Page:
The researchers conducted spirometer-controlled MRI scans in Pompe disease patients (over 8 years of age), as well as healthy controls matched for sex and age. This study was conducted in the Center for Lysosomal and Metabolic Diseases at Erasmus University Medical Center in the Netherlands, a prominent referral center for Pompe disease. The inclusion criteria were a diagnosis of non-classic Pompe disease and the ability of participants to lie in a supine condition for 30 minutes without aid. Recruited participants had pulmonary function tests, as well as detailed MRI scans, performed.
The findings of this study led the researchers to conclude that “even in early-stage Pompe disease, when spirometry results are still within normal range, the motion of the diaphragm is already reduced and the shape is more curved during inspiration.” This means that diaphragmatic weakness can occur even before it becomes immediately obvious. The researchers also found chest MRI to be a valuable tool for detecting early signs of diaphragmatic weakness.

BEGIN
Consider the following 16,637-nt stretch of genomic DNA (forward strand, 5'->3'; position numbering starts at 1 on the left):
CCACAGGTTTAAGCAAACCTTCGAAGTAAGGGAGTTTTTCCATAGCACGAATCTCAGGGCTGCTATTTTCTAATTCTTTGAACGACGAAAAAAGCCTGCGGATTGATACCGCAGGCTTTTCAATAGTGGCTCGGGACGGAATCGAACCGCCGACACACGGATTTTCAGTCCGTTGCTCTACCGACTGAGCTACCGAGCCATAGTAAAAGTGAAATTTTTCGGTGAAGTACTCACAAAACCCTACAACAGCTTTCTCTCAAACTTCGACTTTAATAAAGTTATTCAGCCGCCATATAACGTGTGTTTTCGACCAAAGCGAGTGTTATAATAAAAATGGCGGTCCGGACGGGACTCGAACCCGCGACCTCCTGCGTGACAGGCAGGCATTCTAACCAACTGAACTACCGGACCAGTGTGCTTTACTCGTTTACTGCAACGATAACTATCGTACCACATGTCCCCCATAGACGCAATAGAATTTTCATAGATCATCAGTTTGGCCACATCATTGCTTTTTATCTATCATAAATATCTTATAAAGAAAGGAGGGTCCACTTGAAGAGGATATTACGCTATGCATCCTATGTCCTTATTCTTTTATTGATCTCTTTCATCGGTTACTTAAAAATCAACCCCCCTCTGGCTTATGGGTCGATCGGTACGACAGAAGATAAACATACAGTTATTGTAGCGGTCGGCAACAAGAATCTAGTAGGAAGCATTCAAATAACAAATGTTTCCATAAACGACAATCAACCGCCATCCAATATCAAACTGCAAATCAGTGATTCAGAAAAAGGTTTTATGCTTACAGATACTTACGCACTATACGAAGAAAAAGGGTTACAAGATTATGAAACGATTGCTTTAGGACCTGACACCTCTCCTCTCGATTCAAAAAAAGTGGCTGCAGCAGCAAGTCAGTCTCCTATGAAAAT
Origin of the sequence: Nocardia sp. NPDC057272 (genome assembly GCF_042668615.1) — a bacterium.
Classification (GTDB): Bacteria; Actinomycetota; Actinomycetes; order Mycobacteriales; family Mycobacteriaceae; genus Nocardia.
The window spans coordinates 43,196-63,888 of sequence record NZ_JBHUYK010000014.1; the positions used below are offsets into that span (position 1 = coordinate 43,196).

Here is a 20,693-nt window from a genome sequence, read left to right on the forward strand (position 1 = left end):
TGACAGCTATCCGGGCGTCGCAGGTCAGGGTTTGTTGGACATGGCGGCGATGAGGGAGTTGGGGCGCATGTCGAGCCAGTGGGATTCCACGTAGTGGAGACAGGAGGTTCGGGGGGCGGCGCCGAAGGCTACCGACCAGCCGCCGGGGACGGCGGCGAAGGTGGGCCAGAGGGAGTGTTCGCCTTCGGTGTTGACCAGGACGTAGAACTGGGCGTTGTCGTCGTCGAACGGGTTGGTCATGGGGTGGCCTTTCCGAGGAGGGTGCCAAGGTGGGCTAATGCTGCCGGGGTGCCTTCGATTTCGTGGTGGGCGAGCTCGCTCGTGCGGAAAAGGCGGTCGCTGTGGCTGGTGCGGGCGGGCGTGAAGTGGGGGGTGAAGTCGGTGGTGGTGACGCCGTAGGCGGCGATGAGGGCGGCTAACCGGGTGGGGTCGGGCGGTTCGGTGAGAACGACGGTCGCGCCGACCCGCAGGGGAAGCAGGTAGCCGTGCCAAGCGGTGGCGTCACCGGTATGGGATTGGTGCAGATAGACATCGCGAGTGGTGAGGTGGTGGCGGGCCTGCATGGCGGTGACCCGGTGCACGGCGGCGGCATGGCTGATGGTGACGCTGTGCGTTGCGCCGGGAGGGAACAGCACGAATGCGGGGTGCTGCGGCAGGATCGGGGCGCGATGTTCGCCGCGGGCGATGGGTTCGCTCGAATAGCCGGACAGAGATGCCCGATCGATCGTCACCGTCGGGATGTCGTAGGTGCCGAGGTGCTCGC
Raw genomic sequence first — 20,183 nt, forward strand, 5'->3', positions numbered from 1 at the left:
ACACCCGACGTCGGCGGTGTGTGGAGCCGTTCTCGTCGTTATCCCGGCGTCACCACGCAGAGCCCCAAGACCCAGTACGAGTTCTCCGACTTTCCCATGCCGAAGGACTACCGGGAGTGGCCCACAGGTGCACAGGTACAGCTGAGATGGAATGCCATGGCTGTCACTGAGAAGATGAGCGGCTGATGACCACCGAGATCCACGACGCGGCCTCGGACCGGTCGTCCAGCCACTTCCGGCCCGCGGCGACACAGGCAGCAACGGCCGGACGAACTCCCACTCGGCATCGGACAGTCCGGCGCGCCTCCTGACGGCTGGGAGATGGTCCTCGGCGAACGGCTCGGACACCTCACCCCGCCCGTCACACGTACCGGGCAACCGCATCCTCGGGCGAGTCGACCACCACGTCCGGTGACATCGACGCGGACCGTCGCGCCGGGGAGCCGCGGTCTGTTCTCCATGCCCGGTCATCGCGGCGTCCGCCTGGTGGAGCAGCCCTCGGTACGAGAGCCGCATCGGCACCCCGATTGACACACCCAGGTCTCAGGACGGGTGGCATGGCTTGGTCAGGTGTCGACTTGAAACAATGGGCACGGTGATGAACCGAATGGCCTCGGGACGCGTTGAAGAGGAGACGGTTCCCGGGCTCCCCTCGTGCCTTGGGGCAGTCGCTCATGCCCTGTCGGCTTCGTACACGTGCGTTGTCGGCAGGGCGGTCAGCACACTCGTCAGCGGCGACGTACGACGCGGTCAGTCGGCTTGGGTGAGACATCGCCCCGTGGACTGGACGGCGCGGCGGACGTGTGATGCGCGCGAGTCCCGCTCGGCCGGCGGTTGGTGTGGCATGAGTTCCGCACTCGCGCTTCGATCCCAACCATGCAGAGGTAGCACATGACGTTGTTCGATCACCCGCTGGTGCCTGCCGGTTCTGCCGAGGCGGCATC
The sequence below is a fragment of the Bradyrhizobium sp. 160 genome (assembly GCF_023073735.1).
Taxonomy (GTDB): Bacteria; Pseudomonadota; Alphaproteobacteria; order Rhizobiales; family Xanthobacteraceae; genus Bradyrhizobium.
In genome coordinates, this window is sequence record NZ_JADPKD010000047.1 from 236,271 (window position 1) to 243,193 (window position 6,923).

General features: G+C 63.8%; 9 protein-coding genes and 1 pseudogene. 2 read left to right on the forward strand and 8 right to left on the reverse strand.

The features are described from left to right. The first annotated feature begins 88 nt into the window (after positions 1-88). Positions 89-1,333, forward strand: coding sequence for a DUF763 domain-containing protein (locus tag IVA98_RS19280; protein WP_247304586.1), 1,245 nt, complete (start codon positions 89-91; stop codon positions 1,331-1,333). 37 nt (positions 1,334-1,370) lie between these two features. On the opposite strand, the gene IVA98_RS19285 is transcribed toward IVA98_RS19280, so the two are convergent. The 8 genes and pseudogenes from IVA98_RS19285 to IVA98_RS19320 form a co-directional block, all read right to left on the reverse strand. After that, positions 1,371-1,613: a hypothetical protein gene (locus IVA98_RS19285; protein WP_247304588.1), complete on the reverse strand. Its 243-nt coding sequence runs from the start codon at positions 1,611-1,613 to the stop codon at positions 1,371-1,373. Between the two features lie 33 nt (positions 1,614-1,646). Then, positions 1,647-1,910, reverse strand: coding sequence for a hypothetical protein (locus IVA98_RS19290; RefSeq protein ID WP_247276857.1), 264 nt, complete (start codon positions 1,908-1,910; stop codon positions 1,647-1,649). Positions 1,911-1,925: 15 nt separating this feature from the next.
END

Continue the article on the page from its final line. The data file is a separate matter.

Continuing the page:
A Clearer Picture
To better understand how respiratory defects develop in patients with Pompe disease, scientists have turned to the use of mice models. Scientists have disrupted exons 6 and 13 of mice models to create conditions similar to Pompe disease. Fusco et al, in their literature review on the respiratory phenotype of Pompe disease mice models, commented that mice models in which exon 13 has been disrupted had “a near-complete absence of GAA in all tissues and displays progressive accumulation of lysosomal glycogen in cardiomyocytes, hepatocytes, and skeletal muscle fibers.”
Fusco and colleagues uncovered a few notable effects on respiratory pathology in Pompe disease mice models. They wrote, “Although respiratory dysfunction was traditionally attributed to muscle pathology and weakness, recent evidence in mice and humans indicate pathology in both respiratory muscles and the neurons that control those muscles.” In other words, neuronal involvement is indispensably linked to respiratory weakness.